Mick Jagger: The Rolling Stone Interview

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What sort of show would you hope to be able to do with someone producing it?
When I say produced I don't mean slick and corny, I mean crazy and mad. Something to add to the excitement. I loved the show we did at Wembley [The Stones played two numbers as a surprise to an audience who came to see Mick accept an award from the New Music Express as the "best R&B group of the year"] but it was two numbers and that's all I could make. Maybe when we finish the new album and have twelve new songs to do then we can get something together?.

You're getting into films now, aren't you?
Yeah, well you can do a lot with film.

What is it like to work with Jean-Luc-Godard, the director?
I don't know him very well. Godard is a very nice man. I mean I've seen all his pictures and I think they're groovy.

What is "One Plus One" about?
I have no idea, really. I know he's shooting with color film used by astronauts when re-entering the earth's atmosphere. I mean he's completely freaky. I think the idea for the movie is great but I don't think it will be the same when it is finished.

What is the idea Godard has told you?
Well it's his [Godard's] wife who plays the lead chick. She comes to London and gets totally destroyed with some spade cat. Gets involved with drugs or something. Anyway, while she is getting destroyed we find the Rolling Stones freaking out at the recording studio making these sounds.

Godard happened to catch us on two very good nights. He might have come every night for two weeks and just seen us looking at each other with blank faces and it would have been the same side of the coin as the chick destroying herself and us sitting there looking bored. One night he got us going over and over this song called "Sympathy For The Devil." It started out as a folky thing like "Jigsaw Puzzle" but that didn't make it so we kept going over it and changing it until finally it comes out as a samba. So Godard has the whole thing from beginning to end. That's something I've always wanted to do on film. It's probably very boring to most people but when he's finished cutting it, it will be great.

When is "The Performance" due to begin?
August something.

Wasn't the script written especially for you?
Yeah, I mean it's very much me. I'm going to make it if I can, different to me. I mean, he is me, the me on that album cover. He is supposed to be a great writer, like Dylan. But he's completely immersed in himself, he's a horrible person really.

How do you feel about acting as opposed to singing on stage?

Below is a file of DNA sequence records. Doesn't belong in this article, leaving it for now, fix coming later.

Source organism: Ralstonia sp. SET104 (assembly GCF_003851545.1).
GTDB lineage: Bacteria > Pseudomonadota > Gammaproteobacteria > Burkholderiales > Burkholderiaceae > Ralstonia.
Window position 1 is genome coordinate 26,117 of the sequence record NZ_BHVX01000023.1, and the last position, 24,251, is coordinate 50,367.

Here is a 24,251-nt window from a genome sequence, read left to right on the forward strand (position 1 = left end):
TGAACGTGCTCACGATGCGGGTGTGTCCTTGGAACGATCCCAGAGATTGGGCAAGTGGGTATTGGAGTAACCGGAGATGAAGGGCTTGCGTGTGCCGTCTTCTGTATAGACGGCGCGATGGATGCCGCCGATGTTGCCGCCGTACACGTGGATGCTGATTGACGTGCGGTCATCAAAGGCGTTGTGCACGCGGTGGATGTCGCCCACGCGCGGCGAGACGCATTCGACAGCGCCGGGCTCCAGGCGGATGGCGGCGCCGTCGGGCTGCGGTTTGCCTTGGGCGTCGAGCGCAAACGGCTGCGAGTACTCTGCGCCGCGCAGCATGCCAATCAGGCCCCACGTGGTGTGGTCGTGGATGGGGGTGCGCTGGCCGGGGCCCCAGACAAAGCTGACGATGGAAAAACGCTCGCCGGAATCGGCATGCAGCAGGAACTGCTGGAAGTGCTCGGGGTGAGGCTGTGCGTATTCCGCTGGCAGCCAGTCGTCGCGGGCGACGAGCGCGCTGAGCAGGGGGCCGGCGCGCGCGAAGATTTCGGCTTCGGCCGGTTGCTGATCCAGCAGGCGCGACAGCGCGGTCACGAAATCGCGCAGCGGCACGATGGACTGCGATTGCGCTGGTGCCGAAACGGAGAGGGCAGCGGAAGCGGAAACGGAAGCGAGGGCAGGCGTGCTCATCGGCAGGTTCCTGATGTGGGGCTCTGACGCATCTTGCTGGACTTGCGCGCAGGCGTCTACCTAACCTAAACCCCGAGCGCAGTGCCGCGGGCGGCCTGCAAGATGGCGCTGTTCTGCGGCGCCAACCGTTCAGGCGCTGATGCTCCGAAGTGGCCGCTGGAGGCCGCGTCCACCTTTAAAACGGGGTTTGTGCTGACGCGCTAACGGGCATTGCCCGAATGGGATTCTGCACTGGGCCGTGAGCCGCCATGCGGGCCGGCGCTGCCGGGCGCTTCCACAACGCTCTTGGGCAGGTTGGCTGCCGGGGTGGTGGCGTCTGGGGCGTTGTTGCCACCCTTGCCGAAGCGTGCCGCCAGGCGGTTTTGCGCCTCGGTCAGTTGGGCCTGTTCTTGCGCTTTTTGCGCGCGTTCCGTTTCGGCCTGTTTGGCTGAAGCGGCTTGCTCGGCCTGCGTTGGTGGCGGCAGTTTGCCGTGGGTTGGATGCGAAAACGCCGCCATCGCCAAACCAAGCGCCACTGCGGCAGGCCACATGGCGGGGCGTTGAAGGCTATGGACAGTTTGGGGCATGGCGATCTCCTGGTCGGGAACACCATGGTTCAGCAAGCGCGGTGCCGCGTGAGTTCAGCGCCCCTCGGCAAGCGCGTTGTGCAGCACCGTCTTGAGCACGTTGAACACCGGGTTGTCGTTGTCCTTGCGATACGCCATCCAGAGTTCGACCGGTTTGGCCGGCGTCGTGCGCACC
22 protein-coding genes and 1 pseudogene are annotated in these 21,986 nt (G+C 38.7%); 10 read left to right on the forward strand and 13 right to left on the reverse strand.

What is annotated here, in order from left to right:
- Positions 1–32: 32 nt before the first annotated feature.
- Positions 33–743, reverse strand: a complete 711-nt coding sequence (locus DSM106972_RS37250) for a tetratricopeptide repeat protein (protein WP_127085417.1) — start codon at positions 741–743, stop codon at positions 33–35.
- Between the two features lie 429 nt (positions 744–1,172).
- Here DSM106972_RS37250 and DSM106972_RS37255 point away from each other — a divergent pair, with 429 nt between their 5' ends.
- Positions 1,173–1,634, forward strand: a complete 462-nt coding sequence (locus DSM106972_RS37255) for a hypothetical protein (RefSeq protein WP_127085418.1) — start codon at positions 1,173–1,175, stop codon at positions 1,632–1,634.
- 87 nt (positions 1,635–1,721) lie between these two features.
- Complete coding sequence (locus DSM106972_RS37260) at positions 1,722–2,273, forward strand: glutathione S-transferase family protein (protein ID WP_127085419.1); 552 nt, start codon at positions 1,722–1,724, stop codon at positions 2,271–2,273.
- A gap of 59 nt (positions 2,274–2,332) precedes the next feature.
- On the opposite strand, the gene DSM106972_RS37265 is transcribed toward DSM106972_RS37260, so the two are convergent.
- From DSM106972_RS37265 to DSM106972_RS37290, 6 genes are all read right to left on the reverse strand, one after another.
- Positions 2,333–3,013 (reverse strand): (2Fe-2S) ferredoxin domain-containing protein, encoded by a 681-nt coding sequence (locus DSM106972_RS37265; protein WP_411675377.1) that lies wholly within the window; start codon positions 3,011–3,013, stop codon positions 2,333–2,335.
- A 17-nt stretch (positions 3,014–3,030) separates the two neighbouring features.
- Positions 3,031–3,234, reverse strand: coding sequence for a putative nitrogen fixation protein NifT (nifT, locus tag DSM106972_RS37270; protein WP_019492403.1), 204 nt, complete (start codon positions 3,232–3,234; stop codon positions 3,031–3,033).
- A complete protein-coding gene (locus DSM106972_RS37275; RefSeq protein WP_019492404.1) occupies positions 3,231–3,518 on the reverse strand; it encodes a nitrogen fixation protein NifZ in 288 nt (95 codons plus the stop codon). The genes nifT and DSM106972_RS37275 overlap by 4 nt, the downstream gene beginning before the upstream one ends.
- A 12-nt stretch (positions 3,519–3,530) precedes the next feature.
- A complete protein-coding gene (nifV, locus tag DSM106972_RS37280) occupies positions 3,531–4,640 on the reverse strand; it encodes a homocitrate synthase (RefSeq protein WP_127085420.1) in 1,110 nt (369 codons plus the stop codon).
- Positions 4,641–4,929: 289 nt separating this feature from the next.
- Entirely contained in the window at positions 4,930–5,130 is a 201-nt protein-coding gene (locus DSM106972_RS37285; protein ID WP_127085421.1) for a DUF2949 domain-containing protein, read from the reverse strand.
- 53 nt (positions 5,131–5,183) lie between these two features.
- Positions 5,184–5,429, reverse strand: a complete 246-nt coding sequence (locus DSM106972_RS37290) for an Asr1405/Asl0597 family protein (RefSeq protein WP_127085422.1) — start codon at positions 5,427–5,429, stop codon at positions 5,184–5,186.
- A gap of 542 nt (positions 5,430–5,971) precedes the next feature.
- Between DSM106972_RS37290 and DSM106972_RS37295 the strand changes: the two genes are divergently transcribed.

I don't know. They are both just projections of your ego, which you're not supposed to have, but you can't do it without. You certainly can't act without it, that's why the Maharishi had so much trouble. This character in the film has this fantastic ego thing, which is alright 'cause I can make that. If people get the feeling that you are out there with them, and if you come on strong then you'll make it. It's just a matter of looking confident, being confident and believing the part, then it's cool.

Do you think this might open a movie career for you?
No, not really. We are doing another film in November, which is fantastic.

It's called "The Maxigasim." I can't really say much about it, but it's great.

Who is directing it?
A few freaks.

What did you think of 2001?
It was one of the best movies I've ever seen. It's a very commercial movie. I really got hung up on the audience more than the movie. They kept leaving at the freaky parts 'cause they just couldn't make it. I think the point of the movie is that he [Kubrick] wants to get this whole thing across to the mass audience. He's fantastically interested in doing all these games with the spaceship models and all, that's his hangup, but it's incidental. The point is to freak everybody out, which he is very good at. But if you have already been through all that then you can turn onto all the other's levels.

If you haven't then you get totally looned out because all the time you are being brought home by all these telephone calls and plastic shoes and you think "ah it's just like home really, it's alright." He lets you identify with it. I mean the toilet thing is the greatest, it's so awful. He spent so much time doing that it's almost heart rending. It's like he's saying, "get it across to those people but give them a bit of relief." Then at the end it all happens. You've forgotten about the stone as soon as you enter the Space Hilton, you can think it was a bad dream, until he brings it back.

People's comments are the greatest: "you need a lot of imagination to understand the movie," "it's a million dollar put-on."

I heard a little girl coming out of the theater saying that the slab was just a big block of hash.
That's fantastic!

Do you find it difficult not having any privacy?
Difficult? No, it's really nice and easy. The only hang up is the fuzz. Now that's a drag. Once you get in trouble with the police, you're always in trouble and that's it. Before, we were never in trouble and they were always very nice to us. They should be looking after people and turning American tourists away from Picadilly Circus. That's the only hang-up but it doesn't have anything to do with being me.

Do you feel that the police made a definite effort to pick on the Stones?
Well, there always has been. Before all the hassle it was just the boring newspapers, but when the fuzz start getting into that, it can be very draggy. They have the wherewithall to do it to you if they want to. The newspapers can only scream from their drunken haunts like The Wig & Feather Club but they can't do anything, the police can.

This interview is from the October 12th, 1968 issue of Rolling Stone.

To read the new issue of Rolling Stone online, plus the entire RS archive: Click Here

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